2 Things to Avoid in Your Conclusion

Preparing, writing, and delivering a powerful speech is difficult, and some speakers are unprepared when they approach their closing remarks. Here are two things to avoid:

1. Running Out of Time

A poorly thought out and only minimally practiced presentation usually results in you having to cram your final remarks into the last few minutes of your allotted time. Your audience won’t be able to digest your final concepts if your words come at double-speed.

When you rush to the finish line not only will you feel stressed, your audience will too. This can seriously mar your reputation as a polished and professional public speaker.

2. Finish with a Question and Answer Session

You’re the speaker. You’ve been invited to take the stage and the audience is there to hear your ideas. The impact of too many otherwise excellent presentations are dulled in the last minutes, when a presenter opens the floor to questions, which are sometimes commandeered by someone in the room whose motivations might not align with your own. Your audience will remember your response to the last question. End with a question and answer session and you’ve essentially let someone else write your conclusion for you.

Question and answer sections aren’t a bad thing, but don’t end with them. Finish up your presentation by having all eyes on you. Close on your own terms.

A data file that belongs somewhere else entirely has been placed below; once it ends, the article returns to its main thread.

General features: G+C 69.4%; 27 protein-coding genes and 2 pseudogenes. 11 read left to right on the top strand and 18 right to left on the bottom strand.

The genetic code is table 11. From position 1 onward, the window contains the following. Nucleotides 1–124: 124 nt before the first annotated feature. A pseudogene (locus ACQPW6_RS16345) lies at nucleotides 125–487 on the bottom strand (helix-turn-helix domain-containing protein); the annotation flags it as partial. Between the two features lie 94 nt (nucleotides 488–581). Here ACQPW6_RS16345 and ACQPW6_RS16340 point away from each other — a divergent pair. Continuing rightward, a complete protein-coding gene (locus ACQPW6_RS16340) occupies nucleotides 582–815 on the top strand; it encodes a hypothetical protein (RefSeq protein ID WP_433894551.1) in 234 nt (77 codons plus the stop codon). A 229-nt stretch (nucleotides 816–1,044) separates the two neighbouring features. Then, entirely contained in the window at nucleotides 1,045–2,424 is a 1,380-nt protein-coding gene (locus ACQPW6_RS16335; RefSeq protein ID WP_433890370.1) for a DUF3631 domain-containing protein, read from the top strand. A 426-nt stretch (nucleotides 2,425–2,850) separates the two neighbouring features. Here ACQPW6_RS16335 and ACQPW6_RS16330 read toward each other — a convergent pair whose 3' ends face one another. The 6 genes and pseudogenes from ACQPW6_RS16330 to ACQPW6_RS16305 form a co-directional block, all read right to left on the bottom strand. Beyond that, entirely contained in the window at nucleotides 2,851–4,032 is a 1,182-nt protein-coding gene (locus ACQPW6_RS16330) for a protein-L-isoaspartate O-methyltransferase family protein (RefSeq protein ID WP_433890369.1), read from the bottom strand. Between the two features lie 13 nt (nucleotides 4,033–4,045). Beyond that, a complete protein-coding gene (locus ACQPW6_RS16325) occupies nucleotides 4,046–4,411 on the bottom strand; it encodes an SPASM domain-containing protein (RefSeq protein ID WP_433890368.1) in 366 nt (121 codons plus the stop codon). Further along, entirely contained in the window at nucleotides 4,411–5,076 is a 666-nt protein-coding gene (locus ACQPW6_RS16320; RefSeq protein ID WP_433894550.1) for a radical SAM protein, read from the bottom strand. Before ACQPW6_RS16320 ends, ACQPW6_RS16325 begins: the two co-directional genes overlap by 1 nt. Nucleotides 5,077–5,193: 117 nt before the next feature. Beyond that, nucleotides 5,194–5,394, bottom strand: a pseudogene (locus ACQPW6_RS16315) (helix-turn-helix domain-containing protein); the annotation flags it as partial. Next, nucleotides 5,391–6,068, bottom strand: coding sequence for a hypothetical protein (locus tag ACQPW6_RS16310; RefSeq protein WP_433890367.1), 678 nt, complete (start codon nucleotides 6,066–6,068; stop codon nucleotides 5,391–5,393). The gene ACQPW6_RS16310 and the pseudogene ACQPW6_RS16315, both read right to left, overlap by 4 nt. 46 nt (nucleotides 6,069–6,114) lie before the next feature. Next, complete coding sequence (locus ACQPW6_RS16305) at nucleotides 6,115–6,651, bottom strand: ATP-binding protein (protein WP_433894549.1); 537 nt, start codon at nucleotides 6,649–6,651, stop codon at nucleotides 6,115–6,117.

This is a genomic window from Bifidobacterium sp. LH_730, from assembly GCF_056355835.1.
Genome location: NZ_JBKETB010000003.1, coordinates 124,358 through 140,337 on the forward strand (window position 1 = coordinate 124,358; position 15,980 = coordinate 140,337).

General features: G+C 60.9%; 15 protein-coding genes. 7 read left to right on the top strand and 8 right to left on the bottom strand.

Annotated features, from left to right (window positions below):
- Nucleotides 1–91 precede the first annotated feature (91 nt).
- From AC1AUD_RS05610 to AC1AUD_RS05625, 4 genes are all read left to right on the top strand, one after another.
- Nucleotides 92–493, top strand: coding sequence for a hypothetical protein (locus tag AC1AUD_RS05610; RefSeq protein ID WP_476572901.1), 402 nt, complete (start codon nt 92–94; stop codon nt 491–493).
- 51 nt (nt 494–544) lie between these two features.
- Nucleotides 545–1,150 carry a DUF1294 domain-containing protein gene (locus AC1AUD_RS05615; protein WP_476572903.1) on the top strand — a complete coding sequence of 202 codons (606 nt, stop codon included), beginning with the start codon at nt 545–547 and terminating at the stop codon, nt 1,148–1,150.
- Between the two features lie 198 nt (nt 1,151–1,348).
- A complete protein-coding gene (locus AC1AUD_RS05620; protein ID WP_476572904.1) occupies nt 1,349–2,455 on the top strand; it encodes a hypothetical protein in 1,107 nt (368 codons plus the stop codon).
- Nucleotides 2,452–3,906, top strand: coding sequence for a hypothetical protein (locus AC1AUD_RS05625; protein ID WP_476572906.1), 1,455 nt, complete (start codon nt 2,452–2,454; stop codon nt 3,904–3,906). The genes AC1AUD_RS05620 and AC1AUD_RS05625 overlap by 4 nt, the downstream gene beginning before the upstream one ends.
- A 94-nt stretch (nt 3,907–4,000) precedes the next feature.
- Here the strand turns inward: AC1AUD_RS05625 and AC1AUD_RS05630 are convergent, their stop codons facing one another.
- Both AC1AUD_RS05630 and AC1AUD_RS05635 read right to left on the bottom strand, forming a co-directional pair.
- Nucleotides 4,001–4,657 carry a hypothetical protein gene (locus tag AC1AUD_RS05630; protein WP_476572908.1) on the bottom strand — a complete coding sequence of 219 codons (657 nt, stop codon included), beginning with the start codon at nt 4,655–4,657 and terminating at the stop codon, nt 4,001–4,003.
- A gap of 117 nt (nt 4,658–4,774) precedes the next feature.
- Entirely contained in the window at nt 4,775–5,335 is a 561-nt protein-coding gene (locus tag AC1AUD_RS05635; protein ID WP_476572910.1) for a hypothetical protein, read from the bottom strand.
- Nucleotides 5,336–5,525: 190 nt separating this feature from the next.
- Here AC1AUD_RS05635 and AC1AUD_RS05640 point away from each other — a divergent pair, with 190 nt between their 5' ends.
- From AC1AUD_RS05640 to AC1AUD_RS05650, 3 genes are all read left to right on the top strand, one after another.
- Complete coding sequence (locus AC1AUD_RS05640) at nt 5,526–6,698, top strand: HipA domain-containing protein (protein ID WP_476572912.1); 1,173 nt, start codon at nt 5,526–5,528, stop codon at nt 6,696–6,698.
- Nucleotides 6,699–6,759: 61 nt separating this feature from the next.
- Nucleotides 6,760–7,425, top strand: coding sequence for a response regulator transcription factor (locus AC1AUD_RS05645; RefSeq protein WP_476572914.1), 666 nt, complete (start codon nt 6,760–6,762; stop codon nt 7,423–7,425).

The final (and best) tip I can give you is no matter the closing technique you choose to end your presentation or keynote address , is to practice it until it is firmly embedded into your memory. You want to know it inside out (and upside down) with absolute full confidence so you won’t have to scramble to come to a full stop.

You don’t have to prepare a presentation alone. If you’re feeling stuck or uninspired by your presentation’s conclusion, I invite you to book a 1-hour presentation strategy session . I’ll help you create a powerful ending that will have your audience leaving inspired.

If you’d like help with the entire presentation, I do that too. We can work together, one on one, to develop and create your next presentation or speech so you can deliver it with confidence and ease -> Prepare For Your Upcoming Presentation, Speech, or Talk .

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good conclusion to a presentation

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How to end a presentation in english: methods and examples.

  • By Matthew Jones

good conclusion to a presentation

Naturally, the way you end a presentation will depend on the setting and subject matter. Are you pitching an idea to your boss? Are you participating in a group presentation at school? Or are you presenting a business idea to potential investors? No matter the context, you’ll want to have a stellar ending that satisfies your audience and reinforces your goals.

So, do you want to learn how to end a presentation with style? Wondering how to end an informative speech? Or do you want to know how to conclude a Powerpoint presentation with impact? We’re here to help you learn how to end a presentation and make a great impression!

How to End a Presentation: 3 Effective Methods

Every presentation needs a great beginning, middle, and end. In this guide, we will focus on crafting the perfect conclusion. However, if you’d like to make sure that your presentation sounds good from start to finish, you should also check out our guide on starting a presentation in English .